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Opinion

NDP debate in city shows no sure winner

But it proves federal party has fascinating options

Hey there, time traveller!
This article was published 26/2/2012 (2965 days ago), so information in it may no longer be current.

Thomas Mulcair, another front-runner, was involved in some pointed exchanges with other candidates Sunday.

TREVOR HAGAN/ WINNIPEG FREE PRESS

Thomas Mulcair, another front-runner, was involved in some pointed exchanges with other candidates Sunday.

A big thanks to the Canadian Public Affairs Channel (CPAC) for televising Sunday's debate among candidates seeking the leadership of the federal NDP. It provided a fascinating glimpse into the future of the NDP. Not just for party members, but surely as well for any Canadian interested in the future of politics in this country.

The NDP is swooning from the rarified air it began breathing in last fall's election. However, having become official Opposition for the first time, the NDP is nonetheless faced with no clear path to growth. The Orange Wave that rolled through Quebec in the last election eventually petered out once it hit Ottawa's ByWard Market. If this really is evidence the NDP has become a legitimate option to govern the nation, then one of the seven leadership candidates we saw Sunday in Winnipeg will become a political history-maker.

The NDP should be happy to see seven candidates in this race. It tells Canadians this is a job worth fighting for. The Manitoba wings of the Liberal and Progressive Conservative parties, which are both in search of a leader but have not a single declared candidate between them, would be well-advised to pay close attention to the breadth and strength of the slate of candidates looking to fill the late Jack Layton's shoes.

However, at this late stage, what do we know of the candidates?

Peggy Nash, one of the front-runners for the NDP leadership, is a party traditionalist.

TREVOR HAGAN/ WINNIPEG FREE PRESS

Peggy Nash, one of the front-runners for the NDP leadership, is a party traditionalist.

First, you could see by the amount of time spent attacking Quebec MP Thomas Mulcair and Ontario MP Peggy Nash that they are the front-runners in this race. We could also see that the campaigns of Manitoba MP Niki Ashton and Nova Scotia pharmacist Martin Singh are spunky afterthoughts, but afterthoughts nonetheless, and that B.C. MP Nathan Cullen has decided to live and die on his insistence that some sort of official co-operation with the Liberal party is the only way to unite "the progressives" and topple the Tories. Finally, it was patently clear that six of the candidates are united in their dislike of former Layton adviser Brian Topp.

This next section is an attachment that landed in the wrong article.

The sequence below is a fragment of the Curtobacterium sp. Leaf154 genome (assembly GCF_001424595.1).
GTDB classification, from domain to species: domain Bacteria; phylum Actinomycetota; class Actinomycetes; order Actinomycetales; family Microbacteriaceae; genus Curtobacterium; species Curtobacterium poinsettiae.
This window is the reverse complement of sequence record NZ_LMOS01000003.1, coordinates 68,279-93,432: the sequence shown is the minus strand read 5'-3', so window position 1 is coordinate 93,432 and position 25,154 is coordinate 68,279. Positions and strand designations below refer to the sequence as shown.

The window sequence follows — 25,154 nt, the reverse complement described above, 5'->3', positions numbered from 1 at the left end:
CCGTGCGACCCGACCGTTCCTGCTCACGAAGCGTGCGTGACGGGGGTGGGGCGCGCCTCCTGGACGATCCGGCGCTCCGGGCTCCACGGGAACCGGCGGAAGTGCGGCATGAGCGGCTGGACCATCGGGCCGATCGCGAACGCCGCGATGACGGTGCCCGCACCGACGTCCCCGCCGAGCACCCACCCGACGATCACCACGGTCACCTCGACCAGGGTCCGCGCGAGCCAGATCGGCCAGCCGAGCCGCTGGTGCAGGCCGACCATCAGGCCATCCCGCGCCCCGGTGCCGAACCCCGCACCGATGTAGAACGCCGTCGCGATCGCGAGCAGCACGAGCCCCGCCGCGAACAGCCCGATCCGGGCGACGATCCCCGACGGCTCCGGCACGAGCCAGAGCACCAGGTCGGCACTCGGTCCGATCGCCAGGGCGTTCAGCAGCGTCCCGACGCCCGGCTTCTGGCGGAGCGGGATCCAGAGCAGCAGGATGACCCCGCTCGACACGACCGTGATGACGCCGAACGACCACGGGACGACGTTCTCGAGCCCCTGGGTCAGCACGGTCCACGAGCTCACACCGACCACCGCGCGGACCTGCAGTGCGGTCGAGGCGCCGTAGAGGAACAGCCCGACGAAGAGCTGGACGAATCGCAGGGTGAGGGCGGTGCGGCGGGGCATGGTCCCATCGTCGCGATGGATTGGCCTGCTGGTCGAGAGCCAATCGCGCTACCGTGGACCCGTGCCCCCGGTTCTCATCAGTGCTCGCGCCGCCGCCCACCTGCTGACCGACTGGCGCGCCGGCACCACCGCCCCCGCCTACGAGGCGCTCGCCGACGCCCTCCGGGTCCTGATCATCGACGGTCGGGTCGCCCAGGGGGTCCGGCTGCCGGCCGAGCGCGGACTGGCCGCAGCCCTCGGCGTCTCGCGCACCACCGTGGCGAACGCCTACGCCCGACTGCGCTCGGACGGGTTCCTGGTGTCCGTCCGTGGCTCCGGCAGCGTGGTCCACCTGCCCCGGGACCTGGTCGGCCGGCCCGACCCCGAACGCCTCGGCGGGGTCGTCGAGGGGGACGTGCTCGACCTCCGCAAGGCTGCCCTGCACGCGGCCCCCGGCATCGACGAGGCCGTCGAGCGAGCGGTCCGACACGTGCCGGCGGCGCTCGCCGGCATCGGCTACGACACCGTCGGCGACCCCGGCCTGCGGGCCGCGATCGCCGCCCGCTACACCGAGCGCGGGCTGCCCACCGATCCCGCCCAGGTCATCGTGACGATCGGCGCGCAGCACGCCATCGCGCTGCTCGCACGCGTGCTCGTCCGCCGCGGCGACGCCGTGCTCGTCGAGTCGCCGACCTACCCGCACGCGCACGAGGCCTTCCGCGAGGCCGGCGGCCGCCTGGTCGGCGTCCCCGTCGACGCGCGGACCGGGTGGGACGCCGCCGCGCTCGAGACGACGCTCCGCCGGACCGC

As for the debate itself, there were few moments of illumination. Certainly, there is a gap between Nash, a NDP traditionalist, and candidates such as Mulcair and Cullen, who to differing degrees want to rebrand the NDP as a big-tent option for voters.

It was also clear the NDP, even as official Opposition, has few solutions to the most troubling issues of our time. The debate on issues related to the state of First Nations people was a good example. Everyone agreed the problem needed to be fixed; no one had any idea how to actually do it.

Some of the exchanges were just plain dumb. Mulcair, who was otherwise the most elegant performer at Sunday's debate, nonetheless launched a dim-witted attack at Dewar's "Next 70" campaign, the title he gave to his initiative to win another 70 seats so the NDP could form a majority. Mulcair criticized Dewar for focusing on only 70 seats in the next election, and ignoring other seats. Dewar pointed out the title referred to "winning" another 70 seats, not "targeting" only 70 seats. When it became clear Mulcair had fallen victim to the literalists' blinders, there was an awkward pause that did neither man any favours.

Showing that he's not immune to the same flaw, Dewar later went after Mulcair for not donating money to the federal NDP. Turns out that Mulcair did donate money, but only to the provincial wing of the party that he said really needed the support. Again, when it became clear there really wasn't much meat on that bone, an awkward pause ensued. You almost wished this were the Academy Awards, and someone could signal off camera to start the "time-to-move-along" music.

There was also some shortsightedness. Nash's insistence on attacking Topp because he does not currently hold a seat in the House of Commons makes her look petty and desperate. That is a problem many parties have solved. More importantly, it not a winning strategy to lure Topp supporters should he drop out before her.

Of course, we have no assurance there will be a second ballot. In 2003, Layton stunned just about everyone including himself with a first-ballot victory. Such is the nature of giving every qualified member of the party a vote in this convention. With more than 128,000 eligible members, it's unclear how many will actually participate and if so, who they will vote for. None of the members is pledged to any candidate. The NDP will use online voting as well, which will surely serve as an instructive experiment in using new technologies to boost voter turnout.

In late March, Layton's shoes will be filled by a new leader who will be given a little more than three years to prove 2011 was something more than an anomaly. Sunday's debate did not demonstrate with certainty who the best person is for that job. But it did show that the NDP has some fascinating options.

dan.lett@freepress.mb.ca

Dan Lett

Dan Lett
Columnist

Born and raised in and around Toronto, Dan Lett came to Winnipeg in 1986, less than a year out of journalism school with a lifelong dream to be a newspaper reporter.

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